This two-story, one-part commercial block building was constructed in 1889. The second story brick addition dates from c. 1890. Both were built during Sandy’s first major period of development known as the “Mining, Smelting, and Small Farm Era, 1871-c1910”. The “Sandy Co-op” sign panel was located below the corbelled brick cornice was alternating rows of dog tooth coursing. The relatively simple design and bilateral symmetry of the building is expressive of the aesthetics employed on commercial structures in Sandy. It is important as the only two-story commercial block building remaining from the City’s original commercial district.
The Sandy Co-op Mercantile and Manufacturing Co. occupied the building until 1908 when it changed hands several times before being purchased and used by the Knights of Pythias between 1912-1943. The main floor was reportedly used for the sale of general merchandise and the upper floor as a meeting and dance hall. The building was converted to serve as Sandy City’s fire station between 1949-1984. In 1988, it was restored to house the Sandy City Museum.
The land was originally owned by La Grande Young and sold to Wells Clark in 1886. Sandy Co-op purchased it in 1888. The building was constructed in 1890 with a co-op merchantile store on the bottom floor and a social hall on the top floor. Dances and other social events were held weekly as the main social gatherings. The bottom level was used by a variety of occupants including Jenkins Funeral Parlor from 1908 until 1912. During this time period a huge advertisement for “Bull Durham” was painted on the outside south wall. Located across the street was a Utah Southern Railroad Station. The old building survived the vibration of a great many trains during Sandy’s coming of age. In 1912, Mingo Lodge No. 6 Knights of Pythias purchased the building to be used as a lodge hall and rental for other social functions. It was referred to as the “K.P. Lodge” during this time period. In 1939 Sandy City purchased the building as an interim fire station until a new facility was built in 1984 at another location. The building’s architecture dates from 1890 and is of a non-reinforced masonry construction “low fired brick on a quartzite-granite foundation”.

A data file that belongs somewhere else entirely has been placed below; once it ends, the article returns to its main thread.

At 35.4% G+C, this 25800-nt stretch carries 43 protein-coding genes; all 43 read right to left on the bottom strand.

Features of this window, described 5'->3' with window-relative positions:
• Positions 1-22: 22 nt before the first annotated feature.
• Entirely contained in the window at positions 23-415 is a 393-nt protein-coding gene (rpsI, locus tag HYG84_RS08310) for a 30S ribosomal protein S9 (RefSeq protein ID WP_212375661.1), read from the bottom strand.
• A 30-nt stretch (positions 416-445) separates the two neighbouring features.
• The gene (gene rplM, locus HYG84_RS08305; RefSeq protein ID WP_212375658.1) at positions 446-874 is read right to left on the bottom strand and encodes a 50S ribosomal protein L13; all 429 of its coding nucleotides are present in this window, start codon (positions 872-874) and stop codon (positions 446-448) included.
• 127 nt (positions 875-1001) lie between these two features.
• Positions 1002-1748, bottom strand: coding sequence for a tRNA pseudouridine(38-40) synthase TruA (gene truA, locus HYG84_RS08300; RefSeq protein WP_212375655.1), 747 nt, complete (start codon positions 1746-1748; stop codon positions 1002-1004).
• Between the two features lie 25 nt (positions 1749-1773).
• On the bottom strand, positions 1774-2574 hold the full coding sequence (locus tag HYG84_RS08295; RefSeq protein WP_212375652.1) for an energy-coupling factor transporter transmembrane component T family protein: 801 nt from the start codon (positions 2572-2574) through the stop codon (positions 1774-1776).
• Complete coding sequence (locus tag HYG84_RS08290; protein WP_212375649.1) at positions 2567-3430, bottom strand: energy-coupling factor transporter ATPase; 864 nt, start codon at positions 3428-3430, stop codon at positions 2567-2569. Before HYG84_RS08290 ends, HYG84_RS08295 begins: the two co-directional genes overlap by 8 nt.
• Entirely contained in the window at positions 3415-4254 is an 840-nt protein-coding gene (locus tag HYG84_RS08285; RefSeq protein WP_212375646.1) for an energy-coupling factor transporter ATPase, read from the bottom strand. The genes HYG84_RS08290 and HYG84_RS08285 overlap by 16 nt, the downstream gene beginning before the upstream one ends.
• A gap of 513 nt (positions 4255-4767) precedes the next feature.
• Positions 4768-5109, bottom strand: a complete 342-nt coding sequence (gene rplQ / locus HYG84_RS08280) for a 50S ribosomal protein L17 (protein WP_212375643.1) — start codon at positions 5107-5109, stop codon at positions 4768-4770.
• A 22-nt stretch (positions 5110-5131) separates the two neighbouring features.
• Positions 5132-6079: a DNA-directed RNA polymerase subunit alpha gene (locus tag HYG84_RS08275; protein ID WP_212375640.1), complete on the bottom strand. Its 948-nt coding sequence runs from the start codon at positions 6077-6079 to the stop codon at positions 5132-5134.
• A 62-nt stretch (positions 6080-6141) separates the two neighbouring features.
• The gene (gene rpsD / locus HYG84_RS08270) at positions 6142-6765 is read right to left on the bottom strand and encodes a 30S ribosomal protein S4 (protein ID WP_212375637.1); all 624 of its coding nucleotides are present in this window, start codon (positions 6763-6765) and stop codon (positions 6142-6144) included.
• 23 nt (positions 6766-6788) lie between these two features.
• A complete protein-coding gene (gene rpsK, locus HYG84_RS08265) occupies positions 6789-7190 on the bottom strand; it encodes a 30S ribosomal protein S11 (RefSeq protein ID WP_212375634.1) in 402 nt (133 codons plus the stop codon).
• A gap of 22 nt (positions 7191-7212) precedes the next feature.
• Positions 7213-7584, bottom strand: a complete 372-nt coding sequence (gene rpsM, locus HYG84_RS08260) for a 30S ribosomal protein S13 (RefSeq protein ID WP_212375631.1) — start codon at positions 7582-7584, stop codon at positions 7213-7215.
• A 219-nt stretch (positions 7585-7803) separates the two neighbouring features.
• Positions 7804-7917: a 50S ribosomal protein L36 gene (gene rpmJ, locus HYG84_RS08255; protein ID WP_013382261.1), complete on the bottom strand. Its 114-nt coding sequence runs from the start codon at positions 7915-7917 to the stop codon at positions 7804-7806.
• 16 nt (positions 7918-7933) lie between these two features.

CMI Co-op Building 1890-1908 Official outlet of ZCMI (Zion’s Co-operative Mercantile Institution), “America’s First Department Store”. This building housed the “Sandy Co-op” which was part of the ZCMI co-operative system servicing more than 150 communities in the intermountain area with retail commodities and services beginning in 1868.
Constructed c.1866 and remodeled c.1890, this building is historically significant as one of the oldest extant examples of stores that were developed in the cooperative merchandising movement sponsored by The Church of Jesus Christ of Latter-day Saints during the late 1800s. The cooperative system was devised by LDS church leaders in order to encourage trading among church members and to combat the increasing outflow of financial resources to non-Mormon businesses. In 1869, this cooperative movement had its start in Provo with the formation of the Provo Cooperative Institution, which was later known as the East Co-op. The West Co-op was established later that same year in this building, which had been purchased from A.J. Stewart, a Provo merchant, who had built it about three years earlier.